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Marine reserve recovery rates towards a baseline are slower for reef fish community life histories than biomass

Research output: Contribution to Journal/MagazineJournal articlepeer-review

Article number20151938
<mark>Journal publication date</mark>22/12/2015
<mark>Journal</mark>Proceedings of the Royal Society B: Biological Sciences
Issue number1821
Number of pages10
Publication StatusPublished
<mark>Original language</mark>English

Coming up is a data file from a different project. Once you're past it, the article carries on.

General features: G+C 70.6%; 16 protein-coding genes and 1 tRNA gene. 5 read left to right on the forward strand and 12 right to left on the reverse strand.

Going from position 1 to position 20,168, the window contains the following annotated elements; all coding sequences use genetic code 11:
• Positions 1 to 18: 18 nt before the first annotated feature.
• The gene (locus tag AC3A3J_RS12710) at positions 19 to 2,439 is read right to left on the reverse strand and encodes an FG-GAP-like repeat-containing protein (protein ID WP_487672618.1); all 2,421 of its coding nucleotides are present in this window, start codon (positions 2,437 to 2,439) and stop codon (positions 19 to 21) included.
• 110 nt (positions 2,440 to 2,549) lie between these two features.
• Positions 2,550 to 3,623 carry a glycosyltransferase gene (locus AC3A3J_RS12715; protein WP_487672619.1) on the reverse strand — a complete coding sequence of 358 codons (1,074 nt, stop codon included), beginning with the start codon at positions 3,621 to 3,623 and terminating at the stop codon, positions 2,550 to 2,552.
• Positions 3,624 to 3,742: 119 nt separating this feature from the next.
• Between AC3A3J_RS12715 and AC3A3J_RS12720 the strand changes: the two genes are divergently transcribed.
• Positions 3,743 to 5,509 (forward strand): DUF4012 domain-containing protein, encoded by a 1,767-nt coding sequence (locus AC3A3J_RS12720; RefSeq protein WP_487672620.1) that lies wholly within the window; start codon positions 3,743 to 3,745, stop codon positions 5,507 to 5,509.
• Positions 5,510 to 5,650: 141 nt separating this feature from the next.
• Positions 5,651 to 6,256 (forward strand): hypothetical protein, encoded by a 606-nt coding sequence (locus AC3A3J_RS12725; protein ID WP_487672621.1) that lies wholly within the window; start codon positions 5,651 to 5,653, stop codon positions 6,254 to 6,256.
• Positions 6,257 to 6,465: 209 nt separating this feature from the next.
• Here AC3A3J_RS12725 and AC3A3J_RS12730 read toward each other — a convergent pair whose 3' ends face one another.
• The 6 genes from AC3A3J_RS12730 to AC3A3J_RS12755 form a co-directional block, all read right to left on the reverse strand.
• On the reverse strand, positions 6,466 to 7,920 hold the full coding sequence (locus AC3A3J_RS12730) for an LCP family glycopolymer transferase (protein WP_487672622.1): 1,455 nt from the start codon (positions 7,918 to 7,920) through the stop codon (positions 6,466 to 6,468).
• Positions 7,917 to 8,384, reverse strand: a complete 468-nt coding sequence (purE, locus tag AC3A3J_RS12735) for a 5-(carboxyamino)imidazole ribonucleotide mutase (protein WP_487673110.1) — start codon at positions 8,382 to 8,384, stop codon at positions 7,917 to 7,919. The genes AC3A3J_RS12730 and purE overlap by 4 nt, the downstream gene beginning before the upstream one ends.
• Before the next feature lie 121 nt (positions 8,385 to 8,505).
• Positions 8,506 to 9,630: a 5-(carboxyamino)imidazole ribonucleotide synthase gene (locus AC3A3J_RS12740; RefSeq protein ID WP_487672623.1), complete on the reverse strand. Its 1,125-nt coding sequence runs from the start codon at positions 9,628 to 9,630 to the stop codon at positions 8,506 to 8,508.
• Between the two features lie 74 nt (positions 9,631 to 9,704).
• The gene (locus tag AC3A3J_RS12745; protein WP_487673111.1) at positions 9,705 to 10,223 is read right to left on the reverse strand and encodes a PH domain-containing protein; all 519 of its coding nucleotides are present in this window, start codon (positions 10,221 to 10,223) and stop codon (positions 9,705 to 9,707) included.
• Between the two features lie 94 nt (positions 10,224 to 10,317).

Ecological baselines are disappearing and it is uncertain how marine reserves, here called fisheries closures, simulate pristine communities. We tested the influence of fisheries closure age, size and compliance on recovery of community biomass and life-history metrics towards a baseline. We used census data from 324 coral reefs, including 41 protected areas ranging between 1 and 45 years of age and 0.28 and 1430 km(2), and 36 sites in a remote baseline, the Chagos Archipelago. Fish community-level life histories changed towards larger and later maturing fauna with increasing closure age, size and compliance. In high compliance closures, community biomass levelled at approximately 20 years and 10 km(2) but was still only at approximately 30% of the baseline and community growth rates were projected to slowly decline for more than 100 years. In low compliance and young closures, biomass levelled at half the value and time as high compliance closures and life-history metrics were not predicted to reach the baseline. Biomass does not adequately reflect the long-time scales for full recovery of life-history characteristics, with implications for coral reef management.